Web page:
Tax for part time self-employed individuals
Deciding whether to be an employee or self-employed can be tricky. Especially when it comes to tax.
Being an employee provides the financial security of a monthly salary, plus an employer’s pension. On the downside, it can feel restrictive. Pay rises may be infrequent or modest.
Self-employment, means that you are your own boss, have more freedom about the type of work, who for and the pay. But because work is rarely guaranteed, or because contracts are usually more short-term than employee contracts, the income of the self-employed is more precarious
More of us are deciding to do both. Distinctions between employment and self-employment are blurring. More of us are combining employment with freelance work.
Part time self-employment grew by 88% between 2001 and 2015, compared to 25% for the full-time self-employed, according to official figures from Office for National Statistics (ONS)published in July 2016.
The freelance economy
This growth is one of the main reasons for the record number of Britons who are self-employed, according to the ONS.
Becoming self-employed, even if it’s just part-time, has tax implications.
If you start working for yourself, you’re classed as a “sole trader” - even if you haven’t yet told HM Revenue and Customs (HMRC).
You must register for VAT if your turnover is over £83,000. You can register voluntarily if it suits your business, for example if you sell to other VAT-registered businesses and want to reclaim the VAT.
You’ll be responsible for paying tax, rather than your employer.
You’ll need to register as self-employed to make sure you pay the correct income tax and National Insurance and file an annual self-assessment tax return for your self-employed income. (The government’s web site (gov.uk) has guidance on this and all parts of tax and self-employment.)
Working out whether you’re employed or self-employed is usually straightforward, but sometimes it’s more complicated. For example, you could be employed in one job and at the same time be self-employed in a different job.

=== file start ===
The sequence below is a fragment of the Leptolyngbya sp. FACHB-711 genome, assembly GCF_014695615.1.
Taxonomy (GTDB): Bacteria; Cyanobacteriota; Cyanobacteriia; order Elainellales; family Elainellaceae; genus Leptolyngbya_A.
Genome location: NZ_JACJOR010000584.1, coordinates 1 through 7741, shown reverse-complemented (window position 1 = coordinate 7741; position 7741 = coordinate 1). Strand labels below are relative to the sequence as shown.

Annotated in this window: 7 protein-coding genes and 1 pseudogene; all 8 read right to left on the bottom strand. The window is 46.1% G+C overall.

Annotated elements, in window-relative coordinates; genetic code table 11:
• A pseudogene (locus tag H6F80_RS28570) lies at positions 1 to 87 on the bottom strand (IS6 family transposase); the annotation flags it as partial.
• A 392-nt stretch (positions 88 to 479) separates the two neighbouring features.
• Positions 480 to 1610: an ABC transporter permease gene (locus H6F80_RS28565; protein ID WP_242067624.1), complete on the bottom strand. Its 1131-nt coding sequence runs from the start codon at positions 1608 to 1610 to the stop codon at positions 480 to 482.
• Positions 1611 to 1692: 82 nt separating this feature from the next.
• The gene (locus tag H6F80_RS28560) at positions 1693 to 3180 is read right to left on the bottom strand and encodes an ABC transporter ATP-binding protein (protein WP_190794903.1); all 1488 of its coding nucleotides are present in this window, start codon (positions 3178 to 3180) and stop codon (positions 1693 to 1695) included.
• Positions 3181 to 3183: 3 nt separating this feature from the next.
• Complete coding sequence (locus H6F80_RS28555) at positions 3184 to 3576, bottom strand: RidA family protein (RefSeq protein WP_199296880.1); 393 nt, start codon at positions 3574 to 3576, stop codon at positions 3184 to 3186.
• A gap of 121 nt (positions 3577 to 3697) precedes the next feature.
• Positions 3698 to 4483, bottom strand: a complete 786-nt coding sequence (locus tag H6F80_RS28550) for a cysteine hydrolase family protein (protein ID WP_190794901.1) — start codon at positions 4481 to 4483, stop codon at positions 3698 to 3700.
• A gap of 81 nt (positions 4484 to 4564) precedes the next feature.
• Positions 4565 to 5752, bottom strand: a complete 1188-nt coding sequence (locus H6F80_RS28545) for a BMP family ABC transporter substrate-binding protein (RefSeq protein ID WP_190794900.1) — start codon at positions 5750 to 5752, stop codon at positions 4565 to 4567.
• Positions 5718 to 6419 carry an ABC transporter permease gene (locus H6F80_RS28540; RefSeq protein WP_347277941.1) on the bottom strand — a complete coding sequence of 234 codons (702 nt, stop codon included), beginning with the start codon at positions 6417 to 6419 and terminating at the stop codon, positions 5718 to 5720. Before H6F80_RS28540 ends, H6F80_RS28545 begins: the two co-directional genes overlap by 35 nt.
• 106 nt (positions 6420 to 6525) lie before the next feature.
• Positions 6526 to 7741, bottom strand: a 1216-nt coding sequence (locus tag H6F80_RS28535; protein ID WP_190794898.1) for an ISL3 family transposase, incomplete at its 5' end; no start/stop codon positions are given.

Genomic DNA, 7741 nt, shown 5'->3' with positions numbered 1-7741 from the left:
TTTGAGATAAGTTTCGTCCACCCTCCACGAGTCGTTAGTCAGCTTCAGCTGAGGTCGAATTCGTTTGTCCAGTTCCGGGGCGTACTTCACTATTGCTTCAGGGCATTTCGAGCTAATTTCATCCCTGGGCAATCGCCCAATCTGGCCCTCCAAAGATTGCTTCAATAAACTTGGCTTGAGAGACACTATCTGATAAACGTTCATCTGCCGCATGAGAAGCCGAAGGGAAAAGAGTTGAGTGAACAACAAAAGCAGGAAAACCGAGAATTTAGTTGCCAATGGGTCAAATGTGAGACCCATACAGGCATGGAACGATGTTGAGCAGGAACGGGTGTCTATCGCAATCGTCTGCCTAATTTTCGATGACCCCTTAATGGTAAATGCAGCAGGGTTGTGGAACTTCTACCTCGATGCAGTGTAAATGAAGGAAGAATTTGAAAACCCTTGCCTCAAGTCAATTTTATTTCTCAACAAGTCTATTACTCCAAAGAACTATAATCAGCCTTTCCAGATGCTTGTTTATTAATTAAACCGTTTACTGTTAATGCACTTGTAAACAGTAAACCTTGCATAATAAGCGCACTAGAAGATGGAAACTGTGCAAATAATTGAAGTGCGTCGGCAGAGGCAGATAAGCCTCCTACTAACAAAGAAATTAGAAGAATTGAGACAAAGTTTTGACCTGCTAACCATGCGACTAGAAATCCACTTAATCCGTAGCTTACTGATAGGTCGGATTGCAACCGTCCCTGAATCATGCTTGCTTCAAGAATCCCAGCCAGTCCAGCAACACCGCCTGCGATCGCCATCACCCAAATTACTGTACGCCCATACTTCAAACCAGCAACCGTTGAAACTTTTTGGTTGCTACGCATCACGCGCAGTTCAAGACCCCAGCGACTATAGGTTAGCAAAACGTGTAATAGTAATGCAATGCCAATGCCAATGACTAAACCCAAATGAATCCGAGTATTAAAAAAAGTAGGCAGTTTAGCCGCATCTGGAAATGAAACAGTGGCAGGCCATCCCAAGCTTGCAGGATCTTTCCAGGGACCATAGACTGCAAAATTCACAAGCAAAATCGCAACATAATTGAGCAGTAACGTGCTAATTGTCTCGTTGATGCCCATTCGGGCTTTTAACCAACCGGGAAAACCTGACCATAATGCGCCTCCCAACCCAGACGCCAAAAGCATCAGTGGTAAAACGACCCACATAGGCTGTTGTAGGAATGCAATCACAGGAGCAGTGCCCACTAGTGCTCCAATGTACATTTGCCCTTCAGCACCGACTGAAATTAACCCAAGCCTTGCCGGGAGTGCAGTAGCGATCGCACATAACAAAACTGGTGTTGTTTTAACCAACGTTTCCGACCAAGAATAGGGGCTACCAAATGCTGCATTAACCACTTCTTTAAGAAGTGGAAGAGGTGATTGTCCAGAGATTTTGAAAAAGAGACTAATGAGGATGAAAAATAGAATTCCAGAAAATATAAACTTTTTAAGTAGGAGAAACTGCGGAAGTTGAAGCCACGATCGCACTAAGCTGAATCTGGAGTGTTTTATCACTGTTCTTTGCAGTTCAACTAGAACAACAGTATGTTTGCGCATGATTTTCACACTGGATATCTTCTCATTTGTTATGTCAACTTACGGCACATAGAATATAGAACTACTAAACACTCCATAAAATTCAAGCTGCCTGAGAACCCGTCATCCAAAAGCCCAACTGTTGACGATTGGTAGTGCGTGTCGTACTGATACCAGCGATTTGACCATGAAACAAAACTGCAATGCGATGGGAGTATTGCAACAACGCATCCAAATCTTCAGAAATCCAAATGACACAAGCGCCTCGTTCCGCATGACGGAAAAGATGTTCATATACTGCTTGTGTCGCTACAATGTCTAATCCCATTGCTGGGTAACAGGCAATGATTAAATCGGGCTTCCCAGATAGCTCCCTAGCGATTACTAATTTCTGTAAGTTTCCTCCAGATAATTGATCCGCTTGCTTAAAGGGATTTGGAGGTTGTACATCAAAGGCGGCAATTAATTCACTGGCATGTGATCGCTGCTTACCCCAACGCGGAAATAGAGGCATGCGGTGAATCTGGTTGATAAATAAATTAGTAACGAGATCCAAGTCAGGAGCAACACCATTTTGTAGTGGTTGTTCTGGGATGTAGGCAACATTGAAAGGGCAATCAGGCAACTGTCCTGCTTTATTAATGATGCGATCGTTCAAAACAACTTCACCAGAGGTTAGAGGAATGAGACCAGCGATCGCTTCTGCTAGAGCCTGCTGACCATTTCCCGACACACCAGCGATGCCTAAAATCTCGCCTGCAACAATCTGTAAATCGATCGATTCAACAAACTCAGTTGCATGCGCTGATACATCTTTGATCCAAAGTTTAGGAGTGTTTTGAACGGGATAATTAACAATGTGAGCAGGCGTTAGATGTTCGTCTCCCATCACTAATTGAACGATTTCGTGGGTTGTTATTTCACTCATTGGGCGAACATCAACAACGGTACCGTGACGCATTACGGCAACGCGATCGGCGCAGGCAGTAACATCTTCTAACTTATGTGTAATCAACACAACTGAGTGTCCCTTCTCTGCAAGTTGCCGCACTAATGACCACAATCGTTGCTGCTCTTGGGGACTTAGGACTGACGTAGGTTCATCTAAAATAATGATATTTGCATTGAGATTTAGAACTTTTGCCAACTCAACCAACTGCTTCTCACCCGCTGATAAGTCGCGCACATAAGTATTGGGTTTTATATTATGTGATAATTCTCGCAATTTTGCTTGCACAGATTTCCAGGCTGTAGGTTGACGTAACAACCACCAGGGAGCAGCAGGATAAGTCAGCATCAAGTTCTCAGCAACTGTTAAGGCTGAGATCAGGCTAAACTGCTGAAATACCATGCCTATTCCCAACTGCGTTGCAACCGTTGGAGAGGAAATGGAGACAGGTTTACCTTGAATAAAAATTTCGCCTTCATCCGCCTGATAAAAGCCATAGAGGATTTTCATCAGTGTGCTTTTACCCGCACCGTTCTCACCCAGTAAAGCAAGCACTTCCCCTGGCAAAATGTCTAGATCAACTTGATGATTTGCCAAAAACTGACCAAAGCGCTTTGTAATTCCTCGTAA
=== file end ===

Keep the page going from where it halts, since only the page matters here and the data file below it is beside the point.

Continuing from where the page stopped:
HMRC says that you’re probably self-employed if, among other things, if you:
- Run your business for yourself and take responsibility for its success or failure
- Have several customers at the same time
- Can decide how, where and when you do your work
- Can hire other people at your own expense to help you or to do the work for you
HMRC’s website has a tool called the “employment status indicator” that will work out your employment status based on your answers to a series of questions. It’s anonymous and won’t ask for your name or other personal details.
You’ll pay tax on your taxable profits − your yearly income, minus allowable business expenses (e.g. office costs such as stationery and phone bills, travel costs such as parking, train or bus fares and advertising or marketing, e.g. web site costs), annual investment allowance, capital allowances and losses.
Budgeting for tax
Generally, accountants recommend that you set aside about 25% or 30% of your income for your tax (income tax and national insurance contributions. Paying an accountant to manage your tax affairs may save you time and money. (Plus their cost can be claimed as a business expense).
The self-employed pay a different type of national-insurance contributions to the employed.
If you’re self-employed with profits of £5,965 or more a year, you’ll pay “class two” of national insurance (£2.80 a week).
If you earn £8,060 or more a year, you’ll pay “class four” national insurance (nine per cent on profits between £8,060 and £43,000 and two per cent on profits over £43,000).
You’ll normally have to make two tax payments “on account” every year.
Each payment is half your previous year’s tax bill. Payments are due by midnight on 31 January and 31 July, if you pay online.
If you still have tax to pay after you’ve made your payments on account, you must make a ‘balancing payment’ by midnight on 31 January next year.
You can see your self-assessment tax statement by logging in to your online account
You’ll see payments on account you’ve already made payments you need to make towards your next tax bill.
If you know your tax bill is going to be lower than last year, you can ask HMRC to reduce your payments on account.